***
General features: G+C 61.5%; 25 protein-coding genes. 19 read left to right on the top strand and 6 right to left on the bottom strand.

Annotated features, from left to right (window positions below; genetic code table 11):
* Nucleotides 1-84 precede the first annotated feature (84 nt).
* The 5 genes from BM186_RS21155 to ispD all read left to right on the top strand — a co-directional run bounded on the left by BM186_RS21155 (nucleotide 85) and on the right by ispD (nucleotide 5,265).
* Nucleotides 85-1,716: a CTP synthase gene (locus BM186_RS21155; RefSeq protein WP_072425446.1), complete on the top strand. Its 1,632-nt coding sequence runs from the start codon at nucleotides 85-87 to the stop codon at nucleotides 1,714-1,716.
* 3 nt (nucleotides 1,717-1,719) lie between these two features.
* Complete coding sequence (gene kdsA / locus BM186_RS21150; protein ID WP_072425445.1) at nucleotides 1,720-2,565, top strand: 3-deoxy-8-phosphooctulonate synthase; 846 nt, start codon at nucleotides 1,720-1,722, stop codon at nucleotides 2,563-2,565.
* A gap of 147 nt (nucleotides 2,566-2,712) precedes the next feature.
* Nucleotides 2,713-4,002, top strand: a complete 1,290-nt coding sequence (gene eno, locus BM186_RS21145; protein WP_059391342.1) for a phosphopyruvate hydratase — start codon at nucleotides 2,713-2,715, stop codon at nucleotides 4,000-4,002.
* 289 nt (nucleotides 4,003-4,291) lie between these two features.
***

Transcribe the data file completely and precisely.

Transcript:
General features: G+C 61.5%; 25 protein-coding genes. 19 read left to right on the top strand and 6 right to left on the bottom strand.

Annotated features, from left to right (window positions below; genetic code table 11):
* Nucleotides 1-84 precede the first annotated feature (84 nt).
* The 5 genes from BM186_RS21155 to ispD all read left to right on the top strand — a co-directional run bounded on the left by BM186_RS21155 (nucleotide 85) and on the right by ispD (nucleotide 5,265).
* Nucleotides 85-1,716: a CTP synthase gene (locus BM186_RS21155; RefSeq protein WP_072425446.1), complete on the top strand. Its 1,632-nt coding sequence runs from the start codon at nucleotides 85-87 to the stop codon at nucleotides 1,714-1,716.
* 3 nt (nucleotides 1,717-1,719) lie between these two features.
* Complete coding sequence (gene kdsA / locus BM186_RS21150; protein ID WP_072425445.1) at nucleotides 1,720-2,565, top strand: 3-deoxy-8-phosphooctulonate synthase; 846 nt, start codon at nucleotides 1,720-1,722, stop codon at nucleotides 2,563-2,565.
* A gap of 147 nt (nucleotides 2,566-2,712) precedes the next feature.
* Nucleotides 2,713-4,002, top strand: a complete 1,290-nt coding sequence (gene eno, locus BM186_RS21145; protein WP_059391342.1) for a phosphopyruvate hydratase — start codon at nucleotides 2,713-2,715, stop codon at nucleotides 4,000-4,002.
* 289 nt (nucleotides 4,003-4,291) lie between these two features.